Take this scenario:

  1. I decide to 'fork' a codebase on github.com, and start doing my routine: Edit - Commit - Push; aka hack hack hack.
  2. After I made some changes, I see some changes another person has made on the same project, and I like them!
  3. I decide I want to merge them into mine. Problem is, I only want a 'portion' of one particular commit, out of several commits he has made.

What would be the most efficient method of getting these select amount of changes, merged into my 'fork'?


After trolling the waves of the IRC world, someone gave a great solution:

git cherry-pick SHA1 --no-commit
git add --patch

Hopefully that helps anyone else with the same question!

EDIT: OK, maybe it isn't quite that simple. Here are the full steps:

  1. First you have to be in your repository, do the necessary cd-ing to get to your working directory.

  2. You now need to add the remote branch, and then fetch it. Do this by:

    git remote add someUser git://github.com/someUser/someRepo.git

    git fetch someUser

  3. You can now run commands such as git log someUser/master to find the commit SHA1 you want to merge in 'partially'.

  4. Once you have the SHA, you can now run:

    git cherry-pick -n SHA1

    where SHA1 is the commit SHA, duh!

  5. There quite possibly will be conflicts, depending how old the commit is, and how often that particular area of the project changes. Sorry, but you have to manually resolve these with your trusty editor. So pull out VIM, or whatever else you use, and hack away at the conflicts until you get to the stage where you like the changes.

  6. You now have to reset the index to the HEAD revision, then you can then use the trusty GIT add --patch command to pick and choose what changes you want:

    git reset HEAD

    git add --patch or git add -p

  7. Yay! Commit time:

    git commit -m "I merged a select amount of changes"

  8. To clean up the mess (The stuff you said no to in git add --patch) and only keep the selected changes in your working repository, run:

    git reset --hard HEAD

    Apparently git checkout -f is another option as well.

  • I'm glad you found git add -p; it's extremely powerful. If you already have the commit in question (e.g. didn't use --no-commit on the cherry-pick, or it's one of your commits), you can use git reset HEAD^ to rewind the index a commit back, then add the changes back in with git add -p, committing in steps. If the commit's not at the branch tip, you can use git rebase -i and choose to edit the commit in question. – Cascabel Sep 10 '09 at 16:11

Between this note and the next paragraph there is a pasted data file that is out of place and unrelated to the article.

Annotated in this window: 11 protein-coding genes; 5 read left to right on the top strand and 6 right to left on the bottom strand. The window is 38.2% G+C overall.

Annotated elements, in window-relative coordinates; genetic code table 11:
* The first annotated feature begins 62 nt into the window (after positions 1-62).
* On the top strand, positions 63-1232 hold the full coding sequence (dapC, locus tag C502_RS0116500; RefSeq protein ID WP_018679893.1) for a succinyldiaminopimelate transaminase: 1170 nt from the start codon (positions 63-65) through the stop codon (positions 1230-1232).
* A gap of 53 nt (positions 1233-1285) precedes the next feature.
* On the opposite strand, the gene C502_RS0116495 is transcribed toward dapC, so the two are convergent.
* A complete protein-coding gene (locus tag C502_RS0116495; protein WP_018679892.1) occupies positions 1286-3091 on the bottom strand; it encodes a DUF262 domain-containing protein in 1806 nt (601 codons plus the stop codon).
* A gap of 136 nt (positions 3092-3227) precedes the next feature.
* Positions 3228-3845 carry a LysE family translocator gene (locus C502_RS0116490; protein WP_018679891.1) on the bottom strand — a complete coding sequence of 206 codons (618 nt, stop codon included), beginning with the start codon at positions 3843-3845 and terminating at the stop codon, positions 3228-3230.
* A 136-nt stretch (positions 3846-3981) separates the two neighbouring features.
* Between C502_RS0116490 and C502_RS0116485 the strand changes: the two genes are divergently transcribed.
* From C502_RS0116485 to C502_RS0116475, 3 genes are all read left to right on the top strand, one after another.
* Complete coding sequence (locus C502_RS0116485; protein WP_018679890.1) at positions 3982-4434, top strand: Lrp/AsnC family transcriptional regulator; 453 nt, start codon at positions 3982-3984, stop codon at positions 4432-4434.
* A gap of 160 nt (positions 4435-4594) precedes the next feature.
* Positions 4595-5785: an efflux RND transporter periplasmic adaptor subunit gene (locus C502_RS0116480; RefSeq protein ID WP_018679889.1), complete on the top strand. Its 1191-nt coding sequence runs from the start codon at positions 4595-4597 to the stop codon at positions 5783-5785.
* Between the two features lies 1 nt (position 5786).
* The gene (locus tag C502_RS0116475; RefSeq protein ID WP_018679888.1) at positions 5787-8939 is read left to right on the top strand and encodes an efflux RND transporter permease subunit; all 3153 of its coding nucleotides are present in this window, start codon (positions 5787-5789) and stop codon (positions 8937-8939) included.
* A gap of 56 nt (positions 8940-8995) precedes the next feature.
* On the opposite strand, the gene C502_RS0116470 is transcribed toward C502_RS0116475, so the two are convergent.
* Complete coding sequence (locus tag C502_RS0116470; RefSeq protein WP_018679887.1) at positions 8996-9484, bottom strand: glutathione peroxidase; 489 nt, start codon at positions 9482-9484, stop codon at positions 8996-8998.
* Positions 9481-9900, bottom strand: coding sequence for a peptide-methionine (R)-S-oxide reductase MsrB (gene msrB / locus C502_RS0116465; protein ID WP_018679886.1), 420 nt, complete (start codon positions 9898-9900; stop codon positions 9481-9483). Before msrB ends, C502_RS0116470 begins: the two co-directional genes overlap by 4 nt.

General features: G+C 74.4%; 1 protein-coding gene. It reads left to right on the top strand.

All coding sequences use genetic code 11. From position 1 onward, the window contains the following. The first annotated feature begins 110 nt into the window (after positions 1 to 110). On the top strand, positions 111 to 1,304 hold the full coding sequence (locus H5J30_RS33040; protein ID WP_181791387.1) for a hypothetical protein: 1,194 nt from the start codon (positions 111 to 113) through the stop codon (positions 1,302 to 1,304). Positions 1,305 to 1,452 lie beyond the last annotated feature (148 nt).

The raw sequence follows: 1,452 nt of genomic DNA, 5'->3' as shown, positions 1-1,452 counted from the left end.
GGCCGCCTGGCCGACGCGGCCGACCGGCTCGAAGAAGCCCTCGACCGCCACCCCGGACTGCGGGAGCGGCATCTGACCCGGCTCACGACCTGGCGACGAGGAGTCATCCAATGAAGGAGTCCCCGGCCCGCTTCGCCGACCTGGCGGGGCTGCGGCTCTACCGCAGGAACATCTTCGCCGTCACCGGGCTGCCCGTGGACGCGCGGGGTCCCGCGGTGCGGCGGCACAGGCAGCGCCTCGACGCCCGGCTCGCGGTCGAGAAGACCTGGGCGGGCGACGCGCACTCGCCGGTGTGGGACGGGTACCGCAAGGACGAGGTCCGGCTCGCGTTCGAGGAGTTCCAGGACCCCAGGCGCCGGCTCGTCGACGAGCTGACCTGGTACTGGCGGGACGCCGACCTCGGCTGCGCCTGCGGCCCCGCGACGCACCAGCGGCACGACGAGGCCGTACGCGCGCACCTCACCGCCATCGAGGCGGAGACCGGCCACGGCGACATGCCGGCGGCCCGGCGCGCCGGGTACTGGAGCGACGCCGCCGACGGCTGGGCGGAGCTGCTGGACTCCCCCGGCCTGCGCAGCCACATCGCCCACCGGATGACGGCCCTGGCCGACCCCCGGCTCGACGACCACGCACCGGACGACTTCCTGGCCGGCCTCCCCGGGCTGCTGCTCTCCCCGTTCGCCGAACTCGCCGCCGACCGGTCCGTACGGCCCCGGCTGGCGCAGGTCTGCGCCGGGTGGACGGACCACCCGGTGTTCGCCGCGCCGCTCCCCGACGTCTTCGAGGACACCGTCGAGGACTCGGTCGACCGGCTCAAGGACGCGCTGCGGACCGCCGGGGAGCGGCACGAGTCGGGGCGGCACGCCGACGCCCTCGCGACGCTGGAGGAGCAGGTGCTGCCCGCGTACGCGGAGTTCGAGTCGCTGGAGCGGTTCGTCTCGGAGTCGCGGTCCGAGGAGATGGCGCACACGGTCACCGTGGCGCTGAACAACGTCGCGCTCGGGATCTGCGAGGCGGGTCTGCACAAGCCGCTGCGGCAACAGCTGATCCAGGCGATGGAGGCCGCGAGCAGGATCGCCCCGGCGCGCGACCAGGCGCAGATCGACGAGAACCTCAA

• So many thanks for this! – Dave Martorana Jan 31 '11 at 21:26
  • 2
    nice walk-through. remember if you just want the entire commit, you just emit the -n in step 4. Like this: git cherry-pick SHA1 – Hulvej Oct 17 '14 at 8:01
  • The key bit here is git remote add <user> <fork-url> - then you can git cherry-pick as normal. – Tom Mar 6 '15 at 10:12

I'm not clear on what you want. If you want to bring in only certain commits from the other forks, you can use git cherry-pick SHA. Full explanation on gitready.

  • I am only after a 'portion' / 'section' / 'a few lines' of one particular commit, merged into my repository. Not particularly file specific. – Tim Sep 10 '09 at 12:45
  • In that case, git format-patch SHA, git apply <patch> is an option – hgmnz Sep 10 '09 at 13:00

I really like Tim's solution, however sometimes I like tinkering in vimdiff. My solution to this problem is crude, but it works for me because I like vim.

I have vimdiff set as my difftool, and then to selectively merge I diff the branch:

git difftool <branch> <file>

Then I go to the pane with the current branch's version and edit the original in vim (sometimes this isn't necessary, but sometimes vimdiff opens a version in /tmp) and disable read-only mode:

:e <file>
:set readonly!

Now I can use vim's patch tools such as do and dp to apply what I want, and make other little edits as I go. When I am done, I save the file, exit out of vim, and then stage and commit the file in git like a regular edit.

As I said, this isn't particularly sophisticated, but it is very powerful, and still purely in the command line. Just be sure to add a clear commit message, as git won't automatically include a merge message for you.

vimdiff example http://j.mp/1dZVllt

  • I don't think this answer fully qualifies as worthy to be an independent fully-fledged answer. Useful information, but not particularly relevant. (why is this at the top of the answers?) – Mike Kormendy Jul 13 '15 at 3:20

If you only want a port of a commit, you’re probably best off by cherry-picking the commit you want and resetting files you don’t want touched.

git cherry-pick SHA1
git checkout HEAD file1 file2 ... fileN

Of course, if you have several modified parts in a file and only want to keep some of them you have no choice but to edit the file manually, cutting out their changes.

  • 2
    Is the checkout necessary here? Doesn't the cherry pick command put the changes into your working directory? – Casey Watson Sep 10 '10 at 22:36

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